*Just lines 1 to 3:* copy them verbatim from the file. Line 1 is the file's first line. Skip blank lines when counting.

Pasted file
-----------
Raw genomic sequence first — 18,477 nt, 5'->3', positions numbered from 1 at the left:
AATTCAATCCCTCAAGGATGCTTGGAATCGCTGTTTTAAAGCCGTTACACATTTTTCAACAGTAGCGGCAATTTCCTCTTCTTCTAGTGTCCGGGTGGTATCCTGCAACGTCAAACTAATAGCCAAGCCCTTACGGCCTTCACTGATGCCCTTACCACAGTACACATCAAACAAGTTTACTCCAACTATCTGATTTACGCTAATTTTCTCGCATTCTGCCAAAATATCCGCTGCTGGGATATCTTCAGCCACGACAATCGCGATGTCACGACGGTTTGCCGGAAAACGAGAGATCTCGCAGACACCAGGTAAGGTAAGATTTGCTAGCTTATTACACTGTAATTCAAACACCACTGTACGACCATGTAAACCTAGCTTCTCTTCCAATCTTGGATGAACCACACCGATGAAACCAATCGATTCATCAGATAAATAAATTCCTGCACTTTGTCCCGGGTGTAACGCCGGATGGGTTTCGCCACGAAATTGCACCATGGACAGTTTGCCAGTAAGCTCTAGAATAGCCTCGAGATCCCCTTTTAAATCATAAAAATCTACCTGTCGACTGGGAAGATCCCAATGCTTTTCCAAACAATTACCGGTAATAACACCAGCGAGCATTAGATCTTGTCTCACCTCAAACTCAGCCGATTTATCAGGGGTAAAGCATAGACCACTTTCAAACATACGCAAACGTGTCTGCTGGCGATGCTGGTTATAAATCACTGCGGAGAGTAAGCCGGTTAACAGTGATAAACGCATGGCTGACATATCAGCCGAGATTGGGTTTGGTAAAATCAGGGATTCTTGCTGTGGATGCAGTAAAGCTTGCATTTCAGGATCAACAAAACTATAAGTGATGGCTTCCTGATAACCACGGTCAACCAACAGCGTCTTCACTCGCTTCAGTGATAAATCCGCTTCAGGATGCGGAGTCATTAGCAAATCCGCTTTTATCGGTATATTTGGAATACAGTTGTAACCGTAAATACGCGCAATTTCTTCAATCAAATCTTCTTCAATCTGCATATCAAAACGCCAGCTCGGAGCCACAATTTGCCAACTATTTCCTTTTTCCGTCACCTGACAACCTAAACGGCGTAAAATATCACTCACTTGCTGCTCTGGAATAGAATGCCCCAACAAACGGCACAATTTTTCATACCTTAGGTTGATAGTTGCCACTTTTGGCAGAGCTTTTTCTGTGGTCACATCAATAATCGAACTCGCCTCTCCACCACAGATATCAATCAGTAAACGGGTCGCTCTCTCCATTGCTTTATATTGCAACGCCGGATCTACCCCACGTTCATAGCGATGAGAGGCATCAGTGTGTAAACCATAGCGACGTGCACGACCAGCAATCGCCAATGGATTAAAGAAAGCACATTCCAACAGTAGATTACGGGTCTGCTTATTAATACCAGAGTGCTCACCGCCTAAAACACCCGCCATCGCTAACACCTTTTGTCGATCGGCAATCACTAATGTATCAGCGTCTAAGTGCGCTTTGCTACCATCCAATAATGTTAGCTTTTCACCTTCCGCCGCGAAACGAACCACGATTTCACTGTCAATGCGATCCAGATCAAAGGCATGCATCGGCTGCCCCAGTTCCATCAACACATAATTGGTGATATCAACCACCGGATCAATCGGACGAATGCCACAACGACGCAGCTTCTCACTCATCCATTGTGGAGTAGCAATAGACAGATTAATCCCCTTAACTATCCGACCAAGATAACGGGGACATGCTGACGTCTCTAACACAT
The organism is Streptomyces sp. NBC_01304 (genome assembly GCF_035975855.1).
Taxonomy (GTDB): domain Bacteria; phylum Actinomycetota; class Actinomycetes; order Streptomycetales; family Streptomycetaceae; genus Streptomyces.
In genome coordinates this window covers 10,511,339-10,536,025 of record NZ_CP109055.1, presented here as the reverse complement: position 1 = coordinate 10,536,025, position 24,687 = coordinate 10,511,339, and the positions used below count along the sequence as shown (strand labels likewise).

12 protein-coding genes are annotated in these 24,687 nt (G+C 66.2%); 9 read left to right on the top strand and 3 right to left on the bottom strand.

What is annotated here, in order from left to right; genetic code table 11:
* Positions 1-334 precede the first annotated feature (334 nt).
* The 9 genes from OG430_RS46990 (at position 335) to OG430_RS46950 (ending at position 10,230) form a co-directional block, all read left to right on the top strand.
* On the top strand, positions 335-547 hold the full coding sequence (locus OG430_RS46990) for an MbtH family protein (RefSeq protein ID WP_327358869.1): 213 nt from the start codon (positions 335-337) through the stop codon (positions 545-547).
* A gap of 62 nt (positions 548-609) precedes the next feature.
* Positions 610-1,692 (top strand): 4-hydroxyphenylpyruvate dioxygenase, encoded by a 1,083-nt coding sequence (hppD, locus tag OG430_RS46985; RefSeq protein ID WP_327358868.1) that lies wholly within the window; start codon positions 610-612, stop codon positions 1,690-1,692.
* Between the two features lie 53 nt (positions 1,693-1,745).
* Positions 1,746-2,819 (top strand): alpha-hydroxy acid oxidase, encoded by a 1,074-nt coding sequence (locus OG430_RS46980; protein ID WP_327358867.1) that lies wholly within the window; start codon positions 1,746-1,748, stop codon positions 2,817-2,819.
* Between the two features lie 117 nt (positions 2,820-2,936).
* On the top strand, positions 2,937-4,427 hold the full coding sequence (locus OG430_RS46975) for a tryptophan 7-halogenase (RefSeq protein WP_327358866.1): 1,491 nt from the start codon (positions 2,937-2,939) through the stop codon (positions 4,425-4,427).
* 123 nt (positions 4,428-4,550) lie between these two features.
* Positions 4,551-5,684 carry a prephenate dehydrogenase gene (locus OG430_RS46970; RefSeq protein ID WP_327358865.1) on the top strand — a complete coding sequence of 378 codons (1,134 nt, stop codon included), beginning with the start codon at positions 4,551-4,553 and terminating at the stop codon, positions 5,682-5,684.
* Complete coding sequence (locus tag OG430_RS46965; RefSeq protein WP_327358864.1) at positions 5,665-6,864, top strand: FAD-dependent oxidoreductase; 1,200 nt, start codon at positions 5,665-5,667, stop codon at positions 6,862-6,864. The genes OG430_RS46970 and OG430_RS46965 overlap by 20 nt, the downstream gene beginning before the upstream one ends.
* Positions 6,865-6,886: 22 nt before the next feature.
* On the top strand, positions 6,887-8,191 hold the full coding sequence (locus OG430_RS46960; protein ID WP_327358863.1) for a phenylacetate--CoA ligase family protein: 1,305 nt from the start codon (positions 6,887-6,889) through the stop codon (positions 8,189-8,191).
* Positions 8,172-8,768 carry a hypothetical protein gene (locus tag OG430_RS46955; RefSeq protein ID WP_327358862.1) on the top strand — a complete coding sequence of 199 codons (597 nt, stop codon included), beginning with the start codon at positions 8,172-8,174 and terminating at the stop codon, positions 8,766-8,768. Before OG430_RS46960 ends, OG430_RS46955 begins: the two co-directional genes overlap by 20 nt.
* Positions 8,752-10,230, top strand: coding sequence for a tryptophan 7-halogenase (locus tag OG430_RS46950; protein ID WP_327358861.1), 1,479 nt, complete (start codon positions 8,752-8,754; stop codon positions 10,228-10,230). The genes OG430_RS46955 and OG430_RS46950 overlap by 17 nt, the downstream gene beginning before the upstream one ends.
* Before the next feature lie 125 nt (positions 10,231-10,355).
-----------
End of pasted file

Raw genomic sequence first — 18,477 nt, 5'->3', positions numbered from 1 at the left:
AATTCAATCCCTCAAGGATGCTTGGAATCGCTGTTTTAAAGCCGTTACACATTTTTCAACAGTAGCGGCAATTTCCTCTTCTTCTAGTGTCCGGGTGGTATCCTGCAACGTCAAACTAATAGCCAAGCCCTTACGGCCTTCACTGATGCCCTTACCACAGTACACATCAAACAAGTTTACTCCAACTATCTGATTTACGCTAATTTTCTCGCATTCTGCCAAAATATCCGCTGCTGGGATATCTTCAGCCACGACAATCGCGATGTCACGACGGTTTGCCGGAAAACGAGAGATCTCGCAGACACCAGGTAAGGTAAGATTTGCTAGCTTATTACACTGTAATTCAAACACCACTGTACGACCATGTAAACCTAGCTTCTCTTCCAATCTTGGATGAACCACACCGATGAAACCAATCGATTCATCAGATAAATAAATTCCTGCACTTTGTCCCGGGTGTAACGCCGGATGGGTTTCGCCACGAAATTGCACCATGGACAGTTTGCCAGTAAGCTCTAGAATAGCCTCGAGATCCCCTTTTAAATCATAAAAATCTACCTGTCGACTGGGAAGATCCCAATGCTTTTCCAAACAATTACCGGTAATAACACCAGCGAGCATTAGATCTTGTCTCACCTCAAACTCAGCCGATTTATCAGGGGTAAAGCATAGACCACTTTCAAACATACGCAAACGTGTCTGCTGGCGATGCTGGTTATAAATCACTGCGGAGAGTAAGCCGGTTAACAGTGATAAACGCATGGCTGACATATCAGCCGAGATTGGGTTTGGTAAAATCAGGGATTCTTGCTGTGGATGCAGTAAAGCTTGCATTTCAGGATCAACAAAACTATAAGTGATGGCTTCCTGATAACCACGGTCAACCAACAGCGTCTTCACTCGCTTCAGTGATAAATCCGCTTCAGGATGCGGAGTCATTAGCAAATCCGCTTTTATCGGTATATTTGGAATACAGTTGTAACCGTAAATACGCGCAATTTCTTCAATCAAATCTTCTTCAATCTGCATATCAAAACGCCAGCTCGGAGCCACAATTTGCCAACTATTTCCTTTTTCCGTCACCTGACAACCTAAACGGCGTAAAATATCACTCACTTGCTGCTCTGGAATAGAATGCCCCAACAAACGGCACAATTTTTCATACCTTAGGTTGATAGTTGCCACTTTTGGCAGAGCTTTTTCTGTGGTCACATCAATAATCGAACTCGCCTCTCCACCACAGATATCAATCAGTAAACGGGTCGCTCTCTCCATTGCTTTATATTGCAACGCCGGATCTACCCCACGTTCATAGCGATGAGAGGCATCAGTGTGTAAACCATAGCGACGTGCACGACCAGCAATCGCCAATGGATTAAAGAAAGCACATTCCAACAGTAGATTACGGGTCTGCTTATTAATACCAGAGTGCTCACCGCCTAAAACACCCGCCATCGCTAACACCTTTTGTCGATCGGCAATCACTAATGTATCAGCGTCTAAGTGCGCTTTGCTACCATCCAATAATGTTAGCTTTTCACCTTCCGCCGCGAAACGAACCACGATTTCACTGTCAATGCGATCCAGATCAAAGGCATGCATCGGCTGCCCCAGTTCCATCAACACATAATTGGTGATATCAACCACCGGATCAATCGGACGAATGCCACAACGACGCAGCTTCTCACTCATCCATTGTGGAGTAGCAATAGACAGATTAATCCCCTTAACTATCCGACCAAGATAACGGGGACATGCTGACGTCTCTAACACAT
The organism is Streptomyces sp. NBC_01304 (genome assembly GCF_035975855.1).